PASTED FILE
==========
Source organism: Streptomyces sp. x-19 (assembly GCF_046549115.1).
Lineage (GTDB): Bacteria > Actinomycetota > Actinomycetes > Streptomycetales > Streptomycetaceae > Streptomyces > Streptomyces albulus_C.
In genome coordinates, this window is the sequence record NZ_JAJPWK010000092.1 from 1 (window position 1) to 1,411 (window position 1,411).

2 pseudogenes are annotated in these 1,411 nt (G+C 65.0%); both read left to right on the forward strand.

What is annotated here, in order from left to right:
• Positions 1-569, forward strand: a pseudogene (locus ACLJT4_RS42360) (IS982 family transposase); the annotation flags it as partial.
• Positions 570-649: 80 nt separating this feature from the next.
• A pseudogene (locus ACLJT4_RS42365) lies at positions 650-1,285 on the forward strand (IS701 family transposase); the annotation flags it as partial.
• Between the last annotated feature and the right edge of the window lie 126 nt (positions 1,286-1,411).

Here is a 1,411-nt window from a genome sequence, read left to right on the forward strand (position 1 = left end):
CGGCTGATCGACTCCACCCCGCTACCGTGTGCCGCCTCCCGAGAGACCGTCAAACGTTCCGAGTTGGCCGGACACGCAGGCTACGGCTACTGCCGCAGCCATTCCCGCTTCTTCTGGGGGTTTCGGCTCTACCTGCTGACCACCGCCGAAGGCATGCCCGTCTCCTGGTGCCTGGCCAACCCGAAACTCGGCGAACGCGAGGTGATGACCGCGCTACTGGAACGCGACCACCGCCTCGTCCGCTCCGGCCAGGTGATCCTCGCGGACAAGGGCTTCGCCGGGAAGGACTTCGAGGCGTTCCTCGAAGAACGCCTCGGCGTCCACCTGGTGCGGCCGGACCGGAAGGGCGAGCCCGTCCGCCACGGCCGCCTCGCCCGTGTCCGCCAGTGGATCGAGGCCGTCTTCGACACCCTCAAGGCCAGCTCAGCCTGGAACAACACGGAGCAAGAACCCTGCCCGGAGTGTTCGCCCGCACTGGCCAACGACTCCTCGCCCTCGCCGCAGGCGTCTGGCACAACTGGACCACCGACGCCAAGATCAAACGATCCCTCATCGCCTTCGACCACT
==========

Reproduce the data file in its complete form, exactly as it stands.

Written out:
Source organism: Streptomyces sp. x-19 (assembly GCF_046549115.1).
Lineage (GTDB): Bacteria > Actinomycetota > Actinomycetes > Streptomycetales > Streptomycetaceae > Streptomyces > Streptomyces albulus_C.
In genome coordinates, this window is the sequence record NZ_JAJPWK010000092.1 from 1 (window position 1) to 1,411 (window position 1,411).

2 pseudogenes are annotated in these 1,411 nt (G+C 65.0%); both read left to right on the forward strand.

What is annotated here, in order from left to right:
• Positions 1-569, forward strand: a pseudogene (locus ACLJT4_RS42360) (IS982 family transposase); the annotation flags it as partial.
• Positions 570-649: 80 nt separating this feature from the next.
• A pseudogene (locus ACLJT4_RS42365) lies at positions 650-1,285 on the forward strand (IS701 family transposase); the annotation flags it as partial.
• Between the last annotated feature and the right edge of the window lie 126 nt (positions 1,286-1,411).

Here is a 1,411-nt window from a genome sequence, read left to right on the forward strand (position 1 = left end):
CGGCTGATCGACTCCACCCCGCTACCGTGTGCCGCCTCCCGAGAGACCGTCAAACGTTCCGAGTTGGCCGGACACGCAGGCTACGGCTACTGCCGCAGCCATTCCCGCTTCTTCTGGGGGTTTCGGCTCTACCTGCTGACCACCGCCGAAGGCATGCCCGTCTCCTGGTGCCTGGCCAACCCGAAACTCGGCGAACGCGAGGTGATGACCGCGCTACTGGAACGCGACCACCGCCTCGTCCGCTCCGGCCAGGTGATCCTCGCGGACAAGGGCTTCGCCGGGAAGGACTTCGAGGCGTTCCTCGAAGAACGCCTCGGCGTCCACCTGGTGCGGCCGGACCGGAAGGGCGAGCCCGTCCGCCACGGCCGCCTCGCCCGTGTCCGCCAGTGGATCGAGGCCGTCTTCGACACCCTCAAGGCCAGCTCAGCCTGGAACAACACGGAGCAAGAACCCTGCCCGGAGTGTTCGCCCGCACTGGCCAACGACTCCTCGCCCTCGCCGCAGGCGTCTGGCACAACTGGACCACCGACGCCAAGATCAAACGATCCCTCATCGCCTTCGACCACT